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Struggling kids need more tutors
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Two hours a week from a volunteer can turn a child’s life around.
That has been the successful formula Give Every Child a Chance has pursued for 19 years through one-on-one tutoring.
And what make it work are volunteers.
Sometimes volunteers believe they have to have a grasp of algebra and such to tutor, but that is not the case.
 “One of the biggest things people can do is just sit and listen to a child read and help them with enunciation and comprehension,” said GECAC Chief Executive Officer Christina Keefhaver. “Reading is the key to students not falling behind.”
The one-on-one tutoring effort that is at the core of GECAC’s success story is gearing up now that Manteca Unified and Ripon Unified schools have been in session for three weeks. Referrals have already started coming in from teachers meaning GECAC is facing a perennial problem — a shortage of volunteers.
Keefhaver says the waiting list at any given time is typically well over 100.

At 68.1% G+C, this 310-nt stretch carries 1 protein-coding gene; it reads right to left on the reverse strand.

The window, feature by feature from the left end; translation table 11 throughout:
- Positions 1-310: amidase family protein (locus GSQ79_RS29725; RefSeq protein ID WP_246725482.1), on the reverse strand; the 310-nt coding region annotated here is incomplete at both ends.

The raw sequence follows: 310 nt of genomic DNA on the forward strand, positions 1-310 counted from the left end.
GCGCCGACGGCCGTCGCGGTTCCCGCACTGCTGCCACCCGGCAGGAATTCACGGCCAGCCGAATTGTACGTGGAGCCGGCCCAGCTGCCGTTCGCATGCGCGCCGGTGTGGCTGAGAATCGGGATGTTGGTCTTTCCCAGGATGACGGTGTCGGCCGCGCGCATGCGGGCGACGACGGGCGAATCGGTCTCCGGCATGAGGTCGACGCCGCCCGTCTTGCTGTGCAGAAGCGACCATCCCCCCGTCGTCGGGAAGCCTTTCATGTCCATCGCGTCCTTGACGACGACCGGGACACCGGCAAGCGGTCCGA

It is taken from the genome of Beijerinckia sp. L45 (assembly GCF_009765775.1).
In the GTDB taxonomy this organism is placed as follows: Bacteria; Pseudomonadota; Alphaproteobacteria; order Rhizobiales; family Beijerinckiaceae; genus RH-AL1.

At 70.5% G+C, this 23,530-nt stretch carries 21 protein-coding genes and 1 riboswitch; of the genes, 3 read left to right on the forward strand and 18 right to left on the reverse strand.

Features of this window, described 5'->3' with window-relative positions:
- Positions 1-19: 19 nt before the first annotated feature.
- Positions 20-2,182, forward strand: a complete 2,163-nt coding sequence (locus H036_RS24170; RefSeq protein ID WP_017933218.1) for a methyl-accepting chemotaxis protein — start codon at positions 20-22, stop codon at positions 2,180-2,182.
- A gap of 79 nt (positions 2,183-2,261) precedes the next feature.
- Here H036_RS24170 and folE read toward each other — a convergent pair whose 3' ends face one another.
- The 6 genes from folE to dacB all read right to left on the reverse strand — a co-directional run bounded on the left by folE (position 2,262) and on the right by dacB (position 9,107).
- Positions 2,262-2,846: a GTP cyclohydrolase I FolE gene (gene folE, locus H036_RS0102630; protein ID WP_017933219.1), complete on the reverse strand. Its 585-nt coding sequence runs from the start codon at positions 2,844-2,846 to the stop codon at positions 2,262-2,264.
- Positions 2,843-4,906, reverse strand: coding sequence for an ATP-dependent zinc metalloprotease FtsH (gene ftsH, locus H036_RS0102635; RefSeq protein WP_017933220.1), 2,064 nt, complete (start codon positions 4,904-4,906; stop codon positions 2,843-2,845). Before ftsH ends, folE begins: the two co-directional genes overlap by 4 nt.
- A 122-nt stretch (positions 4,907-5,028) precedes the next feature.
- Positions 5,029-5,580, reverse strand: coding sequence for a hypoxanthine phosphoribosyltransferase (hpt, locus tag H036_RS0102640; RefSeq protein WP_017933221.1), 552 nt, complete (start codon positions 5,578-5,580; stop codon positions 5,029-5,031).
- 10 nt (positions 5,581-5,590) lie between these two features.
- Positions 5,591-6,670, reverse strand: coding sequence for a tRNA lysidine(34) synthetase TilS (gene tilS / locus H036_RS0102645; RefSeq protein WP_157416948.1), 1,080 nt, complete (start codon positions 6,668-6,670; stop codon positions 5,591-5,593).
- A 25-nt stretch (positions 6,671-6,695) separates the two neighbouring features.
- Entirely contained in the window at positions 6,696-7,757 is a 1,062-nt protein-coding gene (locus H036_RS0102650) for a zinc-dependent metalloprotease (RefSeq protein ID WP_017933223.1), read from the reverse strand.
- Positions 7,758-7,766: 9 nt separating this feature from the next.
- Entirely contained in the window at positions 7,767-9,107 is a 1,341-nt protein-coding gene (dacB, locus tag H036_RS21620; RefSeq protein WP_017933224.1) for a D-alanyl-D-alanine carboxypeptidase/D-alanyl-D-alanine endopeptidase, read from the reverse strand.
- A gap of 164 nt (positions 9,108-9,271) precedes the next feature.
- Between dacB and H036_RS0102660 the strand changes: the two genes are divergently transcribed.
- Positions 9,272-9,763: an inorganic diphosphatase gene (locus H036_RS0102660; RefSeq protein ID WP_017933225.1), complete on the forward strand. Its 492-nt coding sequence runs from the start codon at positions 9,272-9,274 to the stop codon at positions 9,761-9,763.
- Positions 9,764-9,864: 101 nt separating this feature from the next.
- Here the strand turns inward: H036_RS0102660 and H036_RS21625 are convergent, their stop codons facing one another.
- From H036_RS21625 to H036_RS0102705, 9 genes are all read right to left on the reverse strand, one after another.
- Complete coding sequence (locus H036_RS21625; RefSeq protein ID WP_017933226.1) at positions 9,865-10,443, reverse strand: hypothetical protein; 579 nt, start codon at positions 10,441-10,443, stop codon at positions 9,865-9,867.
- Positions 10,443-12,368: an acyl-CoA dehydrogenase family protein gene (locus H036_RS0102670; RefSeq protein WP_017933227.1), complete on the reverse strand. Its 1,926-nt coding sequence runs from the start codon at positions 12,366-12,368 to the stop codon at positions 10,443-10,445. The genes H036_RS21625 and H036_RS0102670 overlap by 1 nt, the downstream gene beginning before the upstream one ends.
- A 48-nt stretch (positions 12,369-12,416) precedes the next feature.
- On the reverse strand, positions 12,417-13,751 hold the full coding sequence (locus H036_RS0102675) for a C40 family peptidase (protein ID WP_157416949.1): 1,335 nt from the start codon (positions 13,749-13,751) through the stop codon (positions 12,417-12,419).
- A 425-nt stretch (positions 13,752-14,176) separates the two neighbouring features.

Volunteers for the one-on-one tutoring can be as young as fifth graders. There are active volunteer tutors in their 90s. To comply with state law, GECAC picks up the tab for background checks and fingerprinting. They also provide training.
It requires a weekly commitment of one hour in the afternoon for two days either on a Monday-Wednesday or a Tuesday-Thursday schedule.
The GECAC staff matches the skills of the volunteers with the needs of the struggling students.
“The volunteer tutors help build self-esteem and give the students they tutor more confidence,” Keefhaver noted.
Research conducted of the grades of those  involved with the one-on-one tutoring verifies that 8 out of 10 improve at least a grade level making it one of the nation’s most effective community-based free tutoring programs.
Last school 700 struggling students from kindergarten through 12th grade benefitted from the GECAC one-on-one tutoring. There are 42 locations throughout Manteca, Ripon, Lathrop, French Camp, Weston Ranch, and Banta where individualized tutoring takes place.
That is in addition to nearly 4,000 other students involved in After School Advantage Programs (ASAP) offered at 13 school sites as well as Homework Assistant Programs (HAP) that are staffed by teachers.
For information on how to become a tutor call 825-7003.
To contact Dennis Wyatt, email